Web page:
Story at a glance
- Buttigieg said the U.S. has the opportunity to lead the world in high-speed rail transportation.
- Buttigieg’s comments come after he urged the 55,000 employees in his agency to embrace “imaginative, bold, forward thinking.”
- President Biden has vowed to “spark the second great railroad revolution.”
Transportation Secretary Pete Buttigieg says the U.S. needs to “take things to the next level” and become a world leader in high-speed rail transportation.
“As you know, the president is a big believer in passenger rail,” Buttigieg said during an interview on MSNBC’s “The ReidOut” on Thursday.
“We’ve been asked to settle for less in this country, and I just don’t know why people in other countries ought to have better train service and more investment in high-speed train service than Americans do,” he said
Buttigieg, who was just sworn in Wednesday as transportation secretary, praised Japan’s bullet train network and rail services in the United Kingdom and Turkey. He said Amtrak has done a “heroic job with the constraints that have been placed on them” in the U.S., but said the nation needs to step it up as it lags behind Europe and China in rail safety and speed.
“I want the U.S. to be leading the world when it comes to access to high-speed rail, and I think we have a real opportunity to do that, especially with the bipartisan appetite for real investments that we have before us this year,” he said.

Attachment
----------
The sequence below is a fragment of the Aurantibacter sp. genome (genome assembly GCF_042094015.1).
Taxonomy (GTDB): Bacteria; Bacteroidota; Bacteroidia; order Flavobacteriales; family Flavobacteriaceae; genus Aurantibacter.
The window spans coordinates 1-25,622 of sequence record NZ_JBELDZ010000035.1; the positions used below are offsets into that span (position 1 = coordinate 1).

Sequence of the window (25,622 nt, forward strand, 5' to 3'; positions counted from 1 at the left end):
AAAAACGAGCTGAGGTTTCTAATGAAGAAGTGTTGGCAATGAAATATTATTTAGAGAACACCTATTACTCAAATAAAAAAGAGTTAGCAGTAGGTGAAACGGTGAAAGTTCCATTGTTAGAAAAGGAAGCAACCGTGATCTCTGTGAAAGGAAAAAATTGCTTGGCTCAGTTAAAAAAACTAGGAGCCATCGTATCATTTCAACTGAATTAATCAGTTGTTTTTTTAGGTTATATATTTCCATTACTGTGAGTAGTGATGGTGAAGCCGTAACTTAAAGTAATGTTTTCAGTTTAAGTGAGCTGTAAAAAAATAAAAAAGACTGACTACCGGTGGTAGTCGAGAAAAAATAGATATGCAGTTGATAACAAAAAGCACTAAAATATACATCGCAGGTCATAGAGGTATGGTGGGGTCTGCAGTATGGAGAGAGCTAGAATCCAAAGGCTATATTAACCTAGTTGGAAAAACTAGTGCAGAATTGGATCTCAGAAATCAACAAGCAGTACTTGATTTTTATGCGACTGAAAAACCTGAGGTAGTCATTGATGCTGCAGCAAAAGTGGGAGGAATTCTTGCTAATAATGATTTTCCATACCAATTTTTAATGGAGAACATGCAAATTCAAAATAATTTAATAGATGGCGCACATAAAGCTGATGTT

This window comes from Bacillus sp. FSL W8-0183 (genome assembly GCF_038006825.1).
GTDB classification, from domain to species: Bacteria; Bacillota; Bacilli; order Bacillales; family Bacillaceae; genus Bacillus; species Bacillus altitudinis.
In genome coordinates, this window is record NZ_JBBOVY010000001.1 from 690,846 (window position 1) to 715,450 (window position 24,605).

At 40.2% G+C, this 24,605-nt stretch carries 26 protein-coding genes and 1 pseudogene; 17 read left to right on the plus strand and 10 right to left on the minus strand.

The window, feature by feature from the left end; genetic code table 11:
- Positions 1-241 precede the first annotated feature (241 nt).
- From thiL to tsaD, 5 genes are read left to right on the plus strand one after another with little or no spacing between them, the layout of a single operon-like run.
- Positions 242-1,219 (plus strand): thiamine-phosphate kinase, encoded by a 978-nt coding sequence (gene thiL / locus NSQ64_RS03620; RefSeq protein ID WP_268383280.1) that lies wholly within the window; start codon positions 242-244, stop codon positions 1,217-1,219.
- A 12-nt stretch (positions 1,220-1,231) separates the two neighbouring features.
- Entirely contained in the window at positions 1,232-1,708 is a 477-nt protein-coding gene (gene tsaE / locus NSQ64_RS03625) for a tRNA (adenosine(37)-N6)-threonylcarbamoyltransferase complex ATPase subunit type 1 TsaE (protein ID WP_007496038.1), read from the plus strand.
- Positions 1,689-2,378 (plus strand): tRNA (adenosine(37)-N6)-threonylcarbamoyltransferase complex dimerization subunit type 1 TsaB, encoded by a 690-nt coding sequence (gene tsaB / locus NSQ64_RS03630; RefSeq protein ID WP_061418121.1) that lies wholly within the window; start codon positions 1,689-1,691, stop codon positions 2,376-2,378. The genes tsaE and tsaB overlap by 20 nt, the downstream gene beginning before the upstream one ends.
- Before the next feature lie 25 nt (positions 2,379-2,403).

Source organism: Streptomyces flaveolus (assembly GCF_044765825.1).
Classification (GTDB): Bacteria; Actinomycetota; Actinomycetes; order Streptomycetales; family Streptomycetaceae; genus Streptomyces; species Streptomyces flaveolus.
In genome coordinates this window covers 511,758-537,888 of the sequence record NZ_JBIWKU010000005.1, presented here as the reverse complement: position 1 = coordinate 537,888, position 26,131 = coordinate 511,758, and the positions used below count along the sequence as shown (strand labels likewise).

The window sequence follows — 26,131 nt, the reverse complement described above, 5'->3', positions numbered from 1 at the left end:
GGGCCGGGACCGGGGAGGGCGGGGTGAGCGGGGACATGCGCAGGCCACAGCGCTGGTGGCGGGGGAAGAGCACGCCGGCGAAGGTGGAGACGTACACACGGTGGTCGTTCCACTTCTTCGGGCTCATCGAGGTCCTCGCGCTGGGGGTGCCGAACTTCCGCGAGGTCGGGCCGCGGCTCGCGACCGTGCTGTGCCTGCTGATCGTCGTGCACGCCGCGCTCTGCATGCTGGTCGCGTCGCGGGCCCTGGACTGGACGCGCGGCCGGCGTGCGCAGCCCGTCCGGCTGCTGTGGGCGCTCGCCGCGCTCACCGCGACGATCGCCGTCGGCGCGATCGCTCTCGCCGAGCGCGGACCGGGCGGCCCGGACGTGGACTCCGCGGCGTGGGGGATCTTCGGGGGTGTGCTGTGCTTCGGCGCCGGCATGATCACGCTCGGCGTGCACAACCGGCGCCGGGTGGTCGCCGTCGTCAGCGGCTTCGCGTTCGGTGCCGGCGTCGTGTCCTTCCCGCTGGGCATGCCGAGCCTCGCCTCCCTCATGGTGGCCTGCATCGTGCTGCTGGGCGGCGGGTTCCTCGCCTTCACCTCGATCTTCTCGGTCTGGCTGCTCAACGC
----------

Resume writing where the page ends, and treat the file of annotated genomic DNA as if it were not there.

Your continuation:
Buttigieg’s comments come after he urged the 55,000 employees in his agency to embrace “imaginative, bold, forward thinking” in an email message, according to The Associated Press.
President Biden, who famously commuted more than 100 miles daily on Amtrak as a senator from Delaware to Washington, D.C., has vowed to “spark the second great railroad revolution.” Biden has made promises to invest in and build a national high-speed passenger rail network from coast to coast in an effort to reduce greenhouse gas emissions and give more Americans the freedom and flexibility to travel.
He has laid out plans to expand the Northeast Corridor to the South and increase speeds to reduce travel time from Washington, D.C., to New York by half. The administration also has plans to complete the California High Speed Rail project.
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